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Upgrades Complete at Russian Nuclear Protective Force Training Center

NNSA Nonproliferation Head Attends Ceremony

MOSCOW – The Department of Energy's National Nuclear Security Administration (NNSA) and the Russian Ministry of Internal Affairs – Internal Troops (MVS-IT) celebrated today the opening of the newly upgraded Lunevo Protective Force Training Center near Moscow. The center, renovated under a successful cost-sharing effort between NNSA and MVD-IT, acts as the primary facility for training protective forces that guard sensitive Russian nuclear facilities.

"The completion of this work is an important milestone in U.S.-Russian cooperation to account for, control and protect nuclear materials," NNSA Deputy Administrator for Defense Nuclear Nonproliferation William H. Tobey said at the ceremony. "This project is another example of the U.S. and Russia's shared commitment to nuclear security."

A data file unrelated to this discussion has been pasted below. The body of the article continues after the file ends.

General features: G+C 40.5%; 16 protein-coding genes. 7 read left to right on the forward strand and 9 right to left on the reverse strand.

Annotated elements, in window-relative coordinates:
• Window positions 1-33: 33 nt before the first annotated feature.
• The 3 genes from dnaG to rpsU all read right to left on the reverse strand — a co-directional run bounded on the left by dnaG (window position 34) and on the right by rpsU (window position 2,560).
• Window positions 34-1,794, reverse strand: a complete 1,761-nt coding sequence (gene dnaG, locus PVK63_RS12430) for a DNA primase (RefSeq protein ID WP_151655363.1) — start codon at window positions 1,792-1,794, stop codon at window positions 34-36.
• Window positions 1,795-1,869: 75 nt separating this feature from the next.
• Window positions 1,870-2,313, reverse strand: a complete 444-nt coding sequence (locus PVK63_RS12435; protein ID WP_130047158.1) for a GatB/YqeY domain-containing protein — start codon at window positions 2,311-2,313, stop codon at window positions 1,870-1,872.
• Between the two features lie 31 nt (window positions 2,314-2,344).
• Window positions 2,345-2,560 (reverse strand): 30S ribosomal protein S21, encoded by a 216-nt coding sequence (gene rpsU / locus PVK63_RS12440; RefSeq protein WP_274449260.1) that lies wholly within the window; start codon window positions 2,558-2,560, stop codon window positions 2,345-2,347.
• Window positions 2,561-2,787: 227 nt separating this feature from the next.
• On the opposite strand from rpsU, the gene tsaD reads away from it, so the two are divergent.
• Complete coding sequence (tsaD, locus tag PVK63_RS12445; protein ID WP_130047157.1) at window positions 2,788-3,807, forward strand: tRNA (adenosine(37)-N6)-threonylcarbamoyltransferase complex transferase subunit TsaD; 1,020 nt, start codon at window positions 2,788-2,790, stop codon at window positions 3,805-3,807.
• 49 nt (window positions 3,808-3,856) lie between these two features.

Through this successful effort, Russia's MVD-IT invested approximately $3.5 million to renovate and improve existing infrastructure, while NNSA contributed approximately $1.5 million for training areas, barracks, and equipment for classrooms.

This work was carried out as part of the joint U.S.-Russia Material Protection, Control and Accounting program, under which the United States is assisting Russia in enhancing security for Russian weapon-grade materials and nuclear warheads. Eighty-five percent of the sites included in the program have been secured to date, and the balance of sites are scheduled to be complete in 2008.

Established by Congress in 2000, NNSA is a separately organized agency within the U.S. Department of Energy responsible for enhancing national security through the military application of nuclear science. NNSA maintains and enhances the safety, security, reliability and performance of the U.S. nuclear weapons stockpile without nuclear testing; works to reduce global danger from weapons of mass destruction; provides the U.S. Navy with safe and effective nuclear propulsion; and responds to nuclear and radiological emergencies in the United States and abroad.

Media contact(s):
NNSA Public Affairs (202) 586-7371